So, what does all this have to do with BioShock? When we learn about the “would you kindly” trigger phrase, we realize that we have been guided by the hand through events of the game. This works on two levels: Jack has been guided through Rapture by Atlas, but we have also been guided through Rapture by the game itself. Think about it: when we as the player begin the game, what is our objective? What would we want to do in this environment? Of course we want to survive and successfully complete the tasks presented to us. But aside from these things, we are likely to have no strong desire to do much of anything in the city, except perhaps to explore and fight enemies. The game’s plot tells us what we should desire and guides us along the proper course to fulfill these desires. We may understand why we should do these things, and we may even be eager to advance the plot toward its conclusion. However, the necessities of the plot force us to perform in certain ways if we wish to complete the game. We must admit that we have no choice in the matter: we either do as we are told, or we simply don’t play the game. In this way, the “would you kindly” revelation creates an interesting parallel between Jack and the player—who both have little control over their actions and are being guided along by an outside force—and it also serves as an omission of sorts that the game is not really letting us do whatever we might please. Though we are in control of our actions in one sense, in another sense we are not.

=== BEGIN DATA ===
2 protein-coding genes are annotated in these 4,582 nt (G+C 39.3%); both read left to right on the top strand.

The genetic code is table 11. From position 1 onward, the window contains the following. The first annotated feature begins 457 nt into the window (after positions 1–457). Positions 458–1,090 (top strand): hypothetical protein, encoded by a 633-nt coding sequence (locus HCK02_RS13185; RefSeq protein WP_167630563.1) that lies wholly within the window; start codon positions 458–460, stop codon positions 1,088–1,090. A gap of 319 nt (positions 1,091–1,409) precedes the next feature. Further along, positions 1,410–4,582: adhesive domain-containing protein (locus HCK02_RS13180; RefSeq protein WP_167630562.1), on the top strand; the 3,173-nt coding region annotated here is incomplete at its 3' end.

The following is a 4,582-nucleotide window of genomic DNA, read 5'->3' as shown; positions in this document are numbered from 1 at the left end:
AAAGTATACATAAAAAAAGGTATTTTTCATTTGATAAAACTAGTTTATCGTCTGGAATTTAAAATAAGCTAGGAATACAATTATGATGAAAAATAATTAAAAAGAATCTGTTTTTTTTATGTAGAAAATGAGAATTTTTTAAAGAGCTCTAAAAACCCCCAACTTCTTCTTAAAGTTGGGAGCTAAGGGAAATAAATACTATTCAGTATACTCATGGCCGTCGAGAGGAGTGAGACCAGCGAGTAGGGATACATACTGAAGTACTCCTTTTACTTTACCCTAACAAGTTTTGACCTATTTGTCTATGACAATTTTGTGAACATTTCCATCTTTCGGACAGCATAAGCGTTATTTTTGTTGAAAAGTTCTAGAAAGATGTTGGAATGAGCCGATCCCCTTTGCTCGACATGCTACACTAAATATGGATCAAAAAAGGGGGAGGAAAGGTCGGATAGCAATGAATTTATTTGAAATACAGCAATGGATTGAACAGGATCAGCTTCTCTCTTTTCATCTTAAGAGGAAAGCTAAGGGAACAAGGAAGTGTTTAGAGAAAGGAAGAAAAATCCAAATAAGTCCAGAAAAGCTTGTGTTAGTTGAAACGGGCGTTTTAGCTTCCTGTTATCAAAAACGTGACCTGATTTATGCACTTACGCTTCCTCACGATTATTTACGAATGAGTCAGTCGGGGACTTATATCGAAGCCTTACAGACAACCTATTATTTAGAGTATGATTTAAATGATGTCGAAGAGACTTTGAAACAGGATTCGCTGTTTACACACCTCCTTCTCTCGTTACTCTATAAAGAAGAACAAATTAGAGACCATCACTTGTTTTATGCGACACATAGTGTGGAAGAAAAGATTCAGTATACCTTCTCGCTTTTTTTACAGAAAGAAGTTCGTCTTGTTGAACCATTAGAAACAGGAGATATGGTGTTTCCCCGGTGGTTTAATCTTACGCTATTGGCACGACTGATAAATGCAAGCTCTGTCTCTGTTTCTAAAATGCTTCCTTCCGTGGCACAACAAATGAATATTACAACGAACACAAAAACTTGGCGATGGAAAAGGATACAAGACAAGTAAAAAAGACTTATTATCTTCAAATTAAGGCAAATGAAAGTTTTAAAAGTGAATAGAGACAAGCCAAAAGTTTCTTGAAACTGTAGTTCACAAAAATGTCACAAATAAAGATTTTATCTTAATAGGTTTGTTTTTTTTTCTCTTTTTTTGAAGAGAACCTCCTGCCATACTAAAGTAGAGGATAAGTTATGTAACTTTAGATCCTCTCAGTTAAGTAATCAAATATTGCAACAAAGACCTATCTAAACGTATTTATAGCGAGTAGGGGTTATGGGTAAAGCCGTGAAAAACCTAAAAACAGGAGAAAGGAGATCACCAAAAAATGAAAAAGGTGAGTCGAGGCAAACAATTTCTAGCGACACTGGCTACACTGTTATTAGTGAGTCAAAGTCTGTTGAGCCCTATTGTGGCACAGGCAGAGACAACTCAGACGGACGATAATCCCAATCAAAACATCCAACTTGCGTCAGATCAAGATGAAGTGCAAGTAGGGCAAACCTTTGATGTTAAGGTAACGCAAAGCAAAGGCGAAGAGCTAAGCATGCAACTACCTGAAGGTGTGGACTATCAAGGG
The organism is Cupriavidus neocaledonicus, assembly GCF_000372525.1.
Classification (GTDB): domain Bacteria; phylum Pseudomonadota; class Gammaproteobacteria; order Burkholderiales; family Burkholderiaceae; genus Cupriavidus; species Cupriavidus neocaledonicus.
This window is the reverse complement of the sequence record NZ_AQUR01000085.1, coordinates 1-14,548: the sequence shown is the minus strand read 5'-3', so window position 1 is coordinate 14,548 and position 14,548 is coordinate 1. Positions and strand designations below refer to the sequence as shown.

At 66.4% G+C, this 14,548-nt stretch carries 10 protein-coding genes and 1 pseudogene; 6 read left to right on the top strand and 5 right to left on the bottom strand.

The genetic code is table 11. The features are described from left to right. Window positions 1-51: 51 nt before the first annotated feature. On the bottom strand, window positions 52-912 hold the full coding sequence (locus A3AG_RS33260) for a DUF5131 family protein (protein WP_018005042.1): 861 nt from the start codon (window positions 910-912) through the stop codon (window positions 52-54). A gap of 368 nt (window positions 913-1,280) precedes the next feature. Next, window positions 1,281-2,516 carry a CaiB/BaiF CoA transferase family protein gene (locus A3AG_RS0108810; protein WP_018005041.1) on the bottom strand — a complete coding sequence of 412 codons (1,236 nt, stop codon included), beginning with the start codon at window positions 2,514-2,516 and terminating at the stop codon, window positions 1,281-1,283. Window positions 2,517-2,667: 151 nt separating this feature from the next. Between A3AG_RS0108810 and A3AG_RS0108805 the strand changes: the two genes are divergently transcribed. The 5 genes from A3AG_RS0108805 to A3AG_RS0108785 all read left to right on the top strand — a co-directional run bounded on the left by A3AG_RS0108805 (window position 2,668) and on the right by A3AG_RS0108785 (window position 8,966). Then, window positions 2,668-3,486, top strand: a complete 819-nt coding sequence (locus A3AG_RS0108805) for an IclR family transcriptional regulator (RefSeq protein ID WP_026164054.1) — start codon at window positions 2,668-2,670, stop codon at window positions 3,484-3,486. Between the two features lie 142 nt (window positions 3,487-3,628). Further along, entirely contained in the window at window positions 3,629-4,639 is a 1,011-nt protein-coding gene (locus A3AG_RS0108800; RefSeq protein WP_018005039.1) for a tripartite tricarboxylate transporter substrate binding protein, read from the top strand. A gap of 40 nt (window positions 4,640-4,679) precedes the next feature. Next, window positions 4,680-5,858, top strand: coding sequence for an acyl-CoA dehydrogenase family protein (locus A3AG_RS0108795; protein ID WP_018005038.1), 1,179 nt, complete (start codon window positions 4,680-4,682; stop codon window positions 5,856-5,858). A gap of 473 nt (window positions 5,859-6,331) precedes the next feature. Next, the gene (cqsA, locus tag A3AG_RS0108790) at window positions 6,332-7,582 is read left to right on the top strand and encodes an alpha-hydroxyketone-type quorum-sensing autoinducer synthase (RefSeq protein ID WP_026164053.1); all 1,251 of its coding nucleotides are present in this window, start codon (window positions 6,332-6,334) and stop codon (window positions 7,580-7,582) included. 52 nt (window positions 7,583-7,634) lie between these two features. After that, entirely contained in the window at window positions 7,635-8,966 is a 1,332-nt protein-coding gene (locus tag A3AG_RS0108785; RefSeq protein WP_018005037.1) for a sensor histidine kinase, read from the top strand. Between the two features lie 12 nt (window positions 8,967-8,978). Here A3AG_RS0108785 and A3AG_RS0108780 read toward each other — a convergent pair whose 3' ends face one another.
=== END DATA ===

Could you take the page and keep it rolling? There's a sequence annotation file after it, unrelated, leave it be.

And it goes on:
And how do things change after the confrontation with Ryan? Dr. Tenenbaum, a relatively benevolent NPC, helps Jack break the mental conditioning that Fontaine has been using to control him. For the first time, Jack is not subject to the suggestion of others. So, what does he do? More importantly, what does the player want to do at this point in the game? Chances are good that the player will want revenge on Fontaine, since he has used, manipulated, lied to, and ultimately betrayed them. This is exactly what the game now directs the player to do: killing Fontaine becomes the overarching objective for the remainder of the game. BioShock undergoes a bit of a paradigm shift at this point: where it once persuaded us to do things we may not have had any strong motivation to do, it now encourages us to do exactly what it knows we’ll want to do. We can imagine the game asking us, “Alright, considering everything that’s happened up till now, what do you want to do?” And I don’t think it’s a stretch to assume that every player would respond, “What I want to do is get that son of a bitch.”